There are certain foods that I like year-round, but they don't come to mind until special seasons of the year.
One of these is candied yams. I could enjoy these any day of any week of any month of any year, but unless something brings them to mind â€” or really to eye â€” I just don't think about them.
While sweet potatoes themselves have more or less come into their own in recent years, I have to be reminded that they're around â€” though truth be told, I never met a sweet potato I didn't like.
Recently, as I was fishing around in a dresser drawer, I came across an old watch that had belonged to my daughter a lot of years ago. This was a Cinderella souvenir timepiece and featured the beautiful Disney character under the crystal.
Judging from the number of Cinderella wannabes I saw recently at Downtown Benton's Spook City, it appears that Cinderella still is a popular literary/movie heroine for little girls.
Earlier in the week Courier publisher Steve Boggs gave his take on Daylight Saving Time â€” or rather on the adjustments one must make to accommodate the semi-annual change from Daylight Saving Time back to Central Standard Time.
Steve's chief concern was resetting all the clocks that govern his life.
Remember the time when Halloween got a bad name? Religious right groups and various others protested the holiday as evil, and trick-or-treating for a lot of youngsters was verboten.
Witch costumes in particular were viewed as symbols of demonic worship.
Even when it wasn't a popular position to take, I argued in favor of the celebration and said folks needed to lighten up and let the kids enjoy a harmless activity.
There's nothing any cuter than a little girl all donned out in witch's garb, particularly the classic pointed hat.
It's been a long, long time since I've worn maternity apparel â€• and obviously I won't be doing a repeat of this style in my future â€• but I do remember those days.
Yet as a woman who likes fashion and loves babies, I have taken an interest in recent trends in clothing styles for expectant mothers.
In the fashion world, like everywhere else, changes are inevitable. Some are good; some are not.
A man walks into a donut shop with an envelope under his arm, beckoned by the glow of the â€śhot nowâ€ť neon sign in the window.
â€śHey, whatcha got there, fella?â€ť asks a patron enjoying his morning cup of signature house decaf, a flavorful Central and South America blend with all of the taste, but none of the jitters.
â€śSay, friend. What I have here will change your life! Guaranteed to make you a household name in no time flat.â€ť said the man as he patted the brown manila package with the palm of his free hand.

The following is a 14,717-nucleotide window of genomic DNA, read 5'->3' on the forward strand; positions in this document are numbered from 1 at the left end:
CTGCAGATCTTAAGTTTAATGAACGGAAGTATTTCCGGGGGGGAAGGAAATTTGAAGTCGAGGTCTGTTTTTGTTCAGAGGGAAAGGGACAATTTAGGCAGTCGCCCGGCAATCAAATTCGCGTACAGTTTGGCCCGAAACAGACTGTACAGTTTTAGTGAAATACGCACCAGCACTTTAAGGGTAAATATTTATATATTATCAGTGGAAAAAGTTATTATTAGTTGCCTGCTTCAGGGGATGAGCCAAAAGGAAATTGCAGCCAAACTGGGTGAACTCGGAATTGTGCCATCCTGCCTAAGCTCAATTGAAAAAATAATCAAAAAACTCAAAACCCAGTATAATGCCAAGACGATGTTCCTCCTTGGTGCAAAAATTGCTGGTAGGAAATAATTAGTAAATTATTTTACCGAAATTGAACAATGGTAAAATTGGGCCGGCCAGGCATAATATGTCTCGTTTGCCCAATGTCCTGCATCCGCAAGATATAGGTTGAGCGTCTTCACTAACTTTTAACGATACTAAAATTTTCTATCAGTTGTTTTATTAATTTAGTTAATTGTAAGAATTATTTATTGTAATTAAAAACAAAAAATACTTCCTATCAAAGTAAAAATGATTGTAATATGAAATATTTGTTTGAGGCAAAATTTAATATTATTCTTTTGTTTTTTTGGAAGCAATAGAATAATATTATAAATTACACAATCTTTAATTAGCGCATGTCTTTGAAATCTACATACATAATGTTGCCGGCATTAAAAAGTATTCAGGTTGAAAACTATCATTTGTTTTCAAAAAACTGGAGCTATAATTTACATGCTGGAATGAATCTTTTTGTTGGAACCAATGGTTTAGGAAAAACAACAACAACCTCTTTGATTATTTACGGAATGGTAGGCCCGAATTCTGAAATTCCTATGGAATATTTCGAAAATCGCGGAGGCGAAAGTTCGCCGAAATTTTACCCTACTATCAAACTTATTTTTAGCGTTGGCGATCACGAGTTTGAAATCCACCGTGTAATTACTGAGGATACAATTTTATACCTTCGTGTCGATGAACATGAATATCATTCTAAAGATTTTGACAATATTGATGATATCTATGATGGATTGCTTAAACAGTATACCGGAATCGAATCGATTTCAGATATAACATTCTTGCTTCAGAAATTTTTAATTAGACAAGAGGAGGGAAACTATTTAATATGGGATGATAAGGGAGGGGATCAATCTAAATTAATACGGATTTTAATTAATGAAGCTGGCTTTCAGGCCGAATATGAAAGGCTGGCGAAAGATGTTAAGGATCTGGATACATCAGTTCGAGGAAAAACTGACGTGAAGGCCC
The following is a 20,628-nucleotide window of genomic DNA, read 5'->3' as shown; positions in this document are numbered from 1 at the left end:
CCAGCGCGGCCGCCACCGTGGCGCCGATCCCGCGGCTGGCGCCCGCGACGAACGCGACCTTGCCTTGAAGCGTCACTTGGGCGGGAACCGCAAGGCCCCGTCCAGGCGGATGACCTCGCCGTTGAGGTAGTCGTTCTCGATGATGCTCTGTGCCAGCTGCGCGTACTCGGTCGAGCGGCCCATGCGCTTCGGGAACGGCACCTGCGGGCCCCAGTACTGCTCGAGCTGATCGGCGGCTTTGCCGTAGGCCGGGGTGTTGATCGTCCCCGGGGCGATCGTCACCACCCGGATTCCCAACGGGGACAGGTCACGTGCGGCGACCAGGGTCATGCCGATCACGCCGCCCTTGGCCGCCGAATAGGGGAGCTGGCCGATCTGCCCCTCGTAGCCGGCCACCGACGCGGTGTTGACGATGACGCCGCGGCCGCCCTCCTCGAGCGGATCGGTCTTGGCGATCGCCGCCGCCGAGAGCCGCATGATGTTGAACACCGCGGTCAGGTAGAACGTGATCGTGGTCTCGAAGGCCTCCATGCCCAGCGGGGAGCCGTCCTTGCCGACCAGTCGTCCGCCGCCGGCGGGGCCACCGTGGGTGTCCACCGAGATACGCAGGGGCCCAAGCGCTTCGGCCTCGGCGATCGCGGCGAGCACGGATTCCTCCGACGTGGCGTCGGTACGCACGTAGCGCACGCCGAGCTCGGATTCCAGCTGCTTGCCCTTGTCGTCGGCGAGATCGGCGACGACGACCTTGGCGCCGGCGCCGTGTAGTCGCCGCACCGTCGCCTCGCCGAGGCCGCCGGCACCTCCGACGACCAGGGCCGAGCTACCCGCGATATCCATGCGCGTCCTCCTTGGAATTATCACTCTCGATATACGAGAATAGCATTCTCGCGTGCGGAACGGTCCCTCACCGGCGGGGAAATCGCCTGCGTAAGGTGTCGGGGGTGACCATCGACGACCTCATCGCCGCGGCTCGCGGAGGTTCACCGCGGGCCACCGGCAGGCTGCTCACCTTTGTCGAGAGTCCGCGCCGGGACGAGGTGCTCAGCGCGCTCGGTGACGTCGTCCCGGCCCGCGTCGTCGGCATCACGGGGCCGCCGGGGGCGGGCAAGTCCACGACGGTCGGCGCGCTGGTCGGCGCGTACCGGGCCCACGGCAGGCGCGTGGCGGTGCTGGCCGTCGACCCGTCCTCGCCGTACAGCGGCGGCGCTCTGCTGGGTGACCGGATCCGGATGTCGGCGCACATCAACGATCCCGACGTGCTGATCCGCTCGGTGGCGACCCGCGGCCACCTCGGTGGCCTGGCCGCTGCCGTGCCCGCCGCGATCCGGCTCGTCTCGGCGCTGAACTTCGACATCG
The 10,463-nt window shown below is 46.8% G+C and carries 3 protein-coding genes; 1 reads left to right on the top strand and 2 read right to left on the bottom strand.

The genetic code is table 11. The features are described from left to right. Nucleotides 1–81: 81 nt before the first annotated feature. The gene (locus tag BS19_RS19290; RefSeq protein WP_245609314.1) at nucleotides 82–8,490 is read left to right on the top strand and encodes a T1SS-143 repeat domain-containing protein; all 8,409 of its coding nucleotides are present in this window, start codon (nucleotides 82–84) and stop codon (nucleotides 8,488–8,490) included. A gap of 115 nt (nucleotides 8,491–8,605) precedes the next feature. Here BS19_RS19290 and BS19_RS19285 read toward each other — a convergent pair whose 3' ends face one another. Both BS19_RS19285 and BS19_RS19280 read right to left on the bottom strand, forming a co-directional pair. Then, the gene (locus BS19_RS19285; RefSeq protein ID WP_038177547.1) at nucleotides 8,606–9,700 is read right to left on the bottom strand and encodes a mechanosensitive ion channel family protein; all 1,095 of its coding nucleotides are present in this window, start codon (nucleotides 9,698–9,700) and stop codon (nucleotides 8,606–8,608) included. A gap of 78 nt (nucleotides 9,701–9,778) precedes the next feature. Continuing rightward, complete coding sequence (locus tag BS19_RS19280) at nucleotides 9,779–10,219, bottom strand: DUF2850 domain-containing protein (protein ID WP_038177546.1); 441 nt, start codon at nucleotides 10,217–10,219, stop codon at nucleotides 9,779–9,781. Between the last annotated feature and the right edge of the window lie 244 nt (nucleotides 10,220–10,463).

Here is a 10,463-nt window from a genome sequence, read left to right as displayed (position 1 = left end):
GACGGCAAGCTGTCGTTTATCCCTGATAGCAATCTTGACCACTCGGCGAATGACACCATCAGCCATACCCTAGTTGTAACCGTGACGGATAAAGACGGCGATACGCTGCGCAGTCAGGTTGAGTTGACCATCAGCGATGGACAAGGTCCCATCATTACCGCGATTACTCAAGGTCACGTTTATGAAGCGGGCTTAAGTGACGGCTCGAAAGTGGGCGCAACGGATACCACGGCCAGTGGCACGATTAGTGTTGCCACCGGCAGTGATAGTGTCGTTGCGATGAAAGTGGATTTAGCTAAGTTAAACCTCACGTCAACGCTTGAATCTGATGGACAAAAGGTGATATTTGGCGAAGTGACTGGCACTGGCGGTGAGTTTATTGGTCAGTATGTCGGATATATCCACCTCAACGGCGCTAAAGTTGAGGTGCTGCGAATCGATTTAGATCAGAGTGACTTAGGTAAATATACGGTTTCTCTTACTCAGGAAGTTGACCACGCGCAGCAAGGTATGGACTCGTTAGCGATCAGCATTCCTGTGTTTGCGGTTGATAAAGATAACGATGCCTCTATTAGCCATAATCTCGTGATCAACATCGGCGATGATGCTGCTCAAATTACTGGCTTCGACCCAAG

When I was a little boy, my sister had a black cat. We werenâ€™t a superstitious family at all, so the color was of no consequence to my parents, my brother, sister and me. It was a normal cat. It loved attention, up until the point when it was through with you and walked away.
The best that I recall, it was a happy cat as well. I donâ€™t remember if it was male or female, but the gender is of no particular importance here.
Children are fascinated with water â€” especially little boys. At least that was true for the two I raised.
Their sister had no interest in H2O except as a beverage or something to swim in. But Big Brother and Little Brother were different stories altogether, and the little one's antics made him somewhat of a legend in his own time.
Paul, the senior member of the trio, coined a new word for water. I just don't know how to write it.
It was a nasty day weather-wise and I wasn't sure I wanted to spend a couple of hours cooped up in a movie theater, even for a sure-fire entertainment hit like "The Wizard of Oz." It was showing at a Central Arkansas theater as part of a special anniversary showing and the invitation was tempting.
I had been in and out of the drizzle throughout the day and looked like something the cat had dragged in and rejected. Humid, rainy weather and redheads are not a good mix.
A trip to an old cemetery can provide some delightful commentary â€” some intentional, some obviously not.
Much humor is found in the messages left by past generations, which most planned as serious memorials, but instead provide priceless tributes years later.
Epitaphs, once the norm, are practically non-existent now. I find them fascinating.
My late spouse once told me that his choice for the eulogy on my final resting place should be: "She was an enigma, but I loved her."